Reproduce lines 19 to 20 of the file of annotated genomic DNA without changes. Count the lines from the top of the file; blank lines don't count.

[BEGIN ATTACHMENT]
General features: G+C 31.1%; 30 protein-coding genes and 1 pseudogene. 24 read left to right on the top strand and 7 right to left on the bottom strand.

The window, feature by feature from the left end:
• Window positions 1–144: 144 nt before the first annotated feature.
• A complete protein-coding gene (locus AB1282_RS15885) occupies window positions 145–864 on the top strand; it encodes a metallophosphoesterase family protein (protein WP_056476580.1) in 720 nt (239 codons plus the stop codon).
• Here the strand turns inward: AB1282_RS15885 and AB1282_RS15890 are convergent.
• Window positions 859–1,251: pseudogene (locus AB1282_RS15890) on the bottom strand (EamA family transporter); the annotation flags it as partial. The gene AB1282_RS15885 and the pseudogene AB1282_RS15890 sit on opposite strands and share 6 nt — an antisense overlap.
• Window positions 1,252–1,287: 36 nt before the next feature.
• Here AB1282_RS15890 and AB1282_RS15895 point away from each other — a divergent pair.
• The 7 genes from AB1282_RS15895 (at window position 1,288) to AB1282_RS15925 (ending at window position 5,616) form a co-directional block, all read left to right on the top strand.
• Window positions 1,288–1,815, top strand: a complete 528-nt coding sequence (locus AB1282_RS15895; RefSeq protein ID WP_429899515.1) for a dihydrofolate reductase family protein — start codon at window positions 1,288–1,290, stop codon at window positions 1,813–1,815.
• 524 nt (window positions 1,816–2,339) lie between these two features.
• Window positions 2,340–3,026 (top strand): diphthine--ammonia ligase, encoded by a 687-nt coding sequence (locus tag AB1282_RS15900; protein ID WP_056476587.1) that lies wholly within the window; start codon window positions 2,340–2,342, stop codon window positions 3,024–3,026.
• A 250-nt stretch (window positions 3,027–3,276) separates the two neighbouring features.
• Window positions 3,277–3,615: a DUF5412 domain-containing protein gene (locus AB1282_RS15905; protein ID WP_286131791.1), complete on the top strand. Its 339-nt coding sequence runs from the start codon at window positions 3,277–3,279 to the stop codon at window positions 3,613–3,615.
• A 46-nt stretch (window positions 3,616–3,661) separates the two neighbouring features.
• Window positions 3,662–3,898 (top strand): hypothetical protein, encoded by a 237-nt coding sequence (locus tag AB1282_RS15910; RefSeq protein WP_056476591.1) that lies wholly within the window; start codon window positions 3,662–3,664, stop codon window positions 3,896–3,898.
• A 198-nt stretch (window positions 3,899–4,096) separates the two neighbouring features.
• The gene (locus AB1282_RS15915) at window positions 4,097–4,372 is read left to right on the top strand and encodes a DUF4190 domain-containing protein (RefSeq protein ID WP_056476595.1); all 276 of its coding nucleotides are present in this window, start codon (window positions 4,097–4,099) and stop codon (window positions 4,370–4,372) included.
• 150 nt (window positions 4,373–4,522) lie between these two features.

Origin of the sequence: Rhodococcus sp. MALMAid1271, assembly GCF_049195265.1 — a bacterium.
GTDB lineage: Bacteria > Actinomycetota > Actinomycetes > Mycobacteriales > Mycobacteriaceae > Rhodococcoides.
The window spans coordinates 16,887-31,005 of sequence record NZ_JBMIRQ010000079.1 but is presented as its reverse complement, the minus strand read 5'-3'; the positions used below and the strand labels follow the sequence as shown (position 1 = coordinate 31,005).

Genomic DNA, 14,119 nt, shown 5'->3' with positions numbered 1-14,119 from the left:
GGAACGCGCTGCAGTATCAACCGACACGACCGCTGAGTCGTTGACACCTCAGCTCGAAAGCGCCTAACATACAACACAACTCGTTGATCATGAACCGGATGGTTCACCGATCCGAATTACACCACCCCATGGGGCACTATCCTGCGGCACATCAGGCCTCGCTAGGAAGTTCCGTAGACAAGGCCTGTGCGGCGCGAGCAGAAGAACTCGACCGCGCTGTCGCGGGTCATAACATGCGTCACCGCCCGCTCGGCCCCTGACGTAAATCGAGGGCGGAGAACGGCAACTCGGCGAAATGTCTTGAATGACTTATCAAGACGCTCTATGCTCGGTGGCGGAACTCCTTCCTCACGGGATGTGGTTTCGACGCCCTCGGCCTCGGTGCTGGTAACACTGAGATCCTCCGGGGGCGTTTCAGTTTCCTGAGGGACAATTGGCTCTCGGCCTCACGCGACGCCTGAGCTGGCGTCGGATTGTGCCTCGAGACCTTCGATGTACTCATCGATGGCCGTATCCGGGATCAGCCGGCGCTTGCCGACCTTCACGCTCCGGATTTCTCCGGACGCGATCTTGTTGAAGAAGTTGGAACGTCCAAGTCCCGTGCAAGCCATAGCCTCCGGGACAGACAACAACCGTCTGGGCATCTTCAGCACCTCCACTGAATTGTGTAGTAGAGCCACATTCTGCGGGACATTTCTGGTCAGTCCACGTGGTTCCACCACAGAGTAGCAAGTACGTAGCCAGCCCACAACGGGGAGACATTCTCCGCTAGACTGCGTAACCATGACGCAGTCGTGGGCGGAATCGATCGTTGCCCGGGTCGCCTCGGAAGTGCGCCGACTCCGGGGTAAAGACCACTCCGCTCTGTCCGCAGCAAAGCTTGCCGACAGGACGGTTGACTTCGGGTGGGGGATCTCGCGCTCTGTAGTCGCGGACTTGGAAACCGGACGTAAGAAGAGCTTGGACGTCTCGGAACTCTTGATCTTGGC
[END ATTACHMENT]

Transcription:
• 150 nt (window positions 4,373–4,522) lie between these two features.

Origin of the sequence: Rhodococcus sp. MALMAid1271, assembly GCF_049195265.1 — a bacterium.